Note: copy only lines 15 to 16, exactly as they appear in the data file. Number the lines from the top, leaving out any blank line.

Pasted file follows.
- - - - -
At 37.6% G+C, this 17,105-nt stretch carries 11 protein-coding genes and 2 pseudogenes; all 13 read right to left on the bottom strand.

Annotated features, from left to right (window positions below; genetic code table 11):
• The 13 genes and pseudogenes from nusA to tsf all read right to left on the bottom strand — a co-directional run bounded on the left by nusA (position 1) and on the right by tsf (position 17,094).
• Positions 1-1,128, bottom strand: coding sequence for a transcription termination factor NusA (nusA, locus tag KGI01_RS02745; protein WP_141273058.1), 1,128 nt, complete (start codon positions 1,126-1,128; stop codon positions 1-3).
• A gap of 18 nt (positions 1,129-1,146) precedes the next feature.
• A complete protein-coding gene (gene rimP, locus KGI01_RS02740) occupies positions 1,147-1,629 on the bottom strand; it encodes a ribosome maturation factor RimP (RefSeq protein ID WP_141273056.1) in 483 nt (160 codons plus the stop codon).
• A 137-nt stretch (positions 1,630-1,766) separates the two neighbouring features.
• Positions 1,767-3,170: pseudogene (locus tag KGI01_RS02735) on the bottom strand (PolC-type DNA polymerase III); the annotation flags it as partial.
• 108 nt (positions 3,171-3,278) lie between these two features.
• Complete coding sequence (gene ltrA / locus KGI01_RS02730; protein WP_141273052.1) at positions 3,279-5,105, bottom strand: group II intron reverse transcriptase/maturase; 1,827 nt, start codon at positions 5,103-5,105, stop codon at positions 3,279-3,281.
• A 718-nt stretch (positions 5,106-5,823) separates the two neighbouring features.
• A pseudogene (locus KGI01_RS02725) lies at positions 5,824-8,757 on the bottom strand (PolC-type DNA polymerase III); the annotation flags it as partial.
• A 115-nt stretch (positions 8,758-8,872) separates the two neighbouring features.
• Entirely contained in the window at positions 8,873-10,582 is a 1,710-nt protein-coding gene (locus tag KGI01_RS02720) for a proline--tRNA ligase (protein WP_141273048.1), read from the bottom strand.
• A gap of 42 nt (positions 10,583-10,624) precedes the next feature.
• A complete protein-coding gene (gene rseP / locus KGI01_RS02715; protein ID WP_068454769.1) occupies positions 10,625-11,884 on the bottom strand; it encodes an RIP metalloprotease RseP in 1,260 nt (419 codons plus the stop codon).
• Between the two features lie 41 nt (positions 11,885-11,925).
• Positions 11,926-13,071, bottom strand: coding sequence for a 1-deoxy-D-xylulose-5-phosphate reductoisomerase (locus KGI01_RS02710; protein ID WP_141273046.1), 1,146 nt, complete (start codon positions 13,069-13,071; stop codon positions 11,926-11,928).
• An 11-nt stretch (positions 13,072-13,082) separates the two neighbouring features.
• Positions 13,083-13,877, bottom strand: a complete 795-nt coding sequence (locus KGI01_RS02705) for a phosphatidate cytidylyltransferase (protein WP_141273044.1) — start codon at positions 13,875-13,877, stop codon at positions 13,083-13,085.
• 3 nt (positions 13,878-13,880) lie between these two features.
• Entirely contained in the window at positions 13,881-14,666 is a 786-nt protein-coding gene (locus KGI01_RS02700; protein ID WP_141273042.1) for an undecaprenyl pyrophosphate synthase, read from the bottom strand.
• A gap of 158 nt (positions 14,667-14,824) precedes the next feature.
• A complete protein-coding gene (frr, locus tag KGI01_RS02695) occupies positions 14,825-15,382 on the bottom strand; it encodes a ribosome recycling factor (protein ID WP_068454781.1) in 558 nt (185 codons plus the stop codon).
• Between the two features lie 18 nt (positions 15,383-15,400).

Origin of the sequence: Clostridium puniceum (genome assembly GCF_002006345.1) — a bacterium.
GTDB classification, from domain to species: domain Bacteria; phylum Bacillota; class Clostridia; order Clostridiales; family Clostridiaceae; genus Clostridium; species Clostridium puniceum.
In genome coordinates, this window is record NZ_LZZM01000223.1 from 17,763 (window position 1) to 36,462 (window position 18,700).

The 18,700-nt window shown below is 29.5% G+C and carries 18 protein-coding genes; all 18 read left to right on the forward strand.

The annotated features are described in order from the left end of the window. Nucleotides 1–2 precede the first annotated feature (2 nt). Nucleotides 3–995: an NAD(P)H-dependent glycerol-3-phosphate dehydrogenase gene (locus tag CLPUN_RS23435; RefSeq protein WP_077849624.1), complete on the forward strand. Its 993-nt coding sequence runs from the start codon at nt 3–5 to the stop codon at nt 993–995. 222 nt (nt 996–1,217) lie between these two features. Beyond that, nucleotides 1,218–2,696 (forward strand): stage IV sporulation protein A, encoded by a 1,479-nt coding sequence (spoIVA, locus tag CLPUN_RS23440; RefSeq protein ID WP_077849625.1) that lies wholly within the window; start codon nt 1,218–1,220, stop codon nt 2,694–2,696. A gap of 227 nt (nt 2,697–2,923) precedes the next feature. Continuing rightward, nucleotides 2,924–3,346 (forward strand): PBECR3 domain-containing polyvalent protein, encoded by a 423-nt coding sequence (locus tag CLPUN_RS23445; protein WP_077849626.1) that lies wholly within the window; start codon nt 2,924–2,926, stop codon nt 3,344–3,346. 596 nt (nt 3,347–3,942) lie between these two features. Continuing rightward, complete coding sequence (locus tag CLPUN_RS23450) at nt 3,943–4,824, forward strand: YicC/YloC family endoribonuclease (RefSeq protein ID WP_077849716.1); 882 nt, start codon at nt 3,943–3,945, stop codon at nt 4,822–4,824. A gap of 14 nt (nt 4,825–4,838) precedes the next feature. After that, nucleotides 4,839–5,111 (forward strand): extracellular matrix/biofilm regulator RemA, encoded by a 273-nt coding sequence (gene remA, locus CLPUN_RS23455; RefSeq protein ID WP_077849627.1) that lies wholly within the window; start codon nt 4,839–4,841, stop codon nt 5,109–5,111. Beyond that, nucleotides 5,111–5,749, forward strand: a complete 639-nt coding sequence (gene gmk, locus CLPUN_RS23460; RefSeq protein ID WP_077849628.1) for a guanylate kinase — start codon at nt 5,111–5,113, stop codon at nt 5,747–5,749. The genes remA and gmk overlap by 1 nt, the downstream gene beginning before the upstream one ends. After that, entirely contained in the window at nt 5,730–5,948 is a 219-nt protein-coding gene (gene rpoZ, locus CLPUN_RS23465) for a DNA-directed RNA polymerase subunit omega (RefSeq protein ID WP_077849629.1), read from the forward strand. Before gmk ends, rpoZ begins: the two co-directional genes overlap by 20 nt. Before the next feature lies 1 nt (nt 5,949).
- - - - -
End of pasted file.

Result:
• A gap of 42 nt (positions 10,583-10,624) precedes the next feature.
• A complete protein-coding gene (gene rseP / locus KGI01_RS02715; protein ID WP_068454769.1) occupies positions 10,625-11,884 on the bottom strand; it encodes an RIP metalloprotease RseP in 1,260 nt (419 codons plus the stop codon).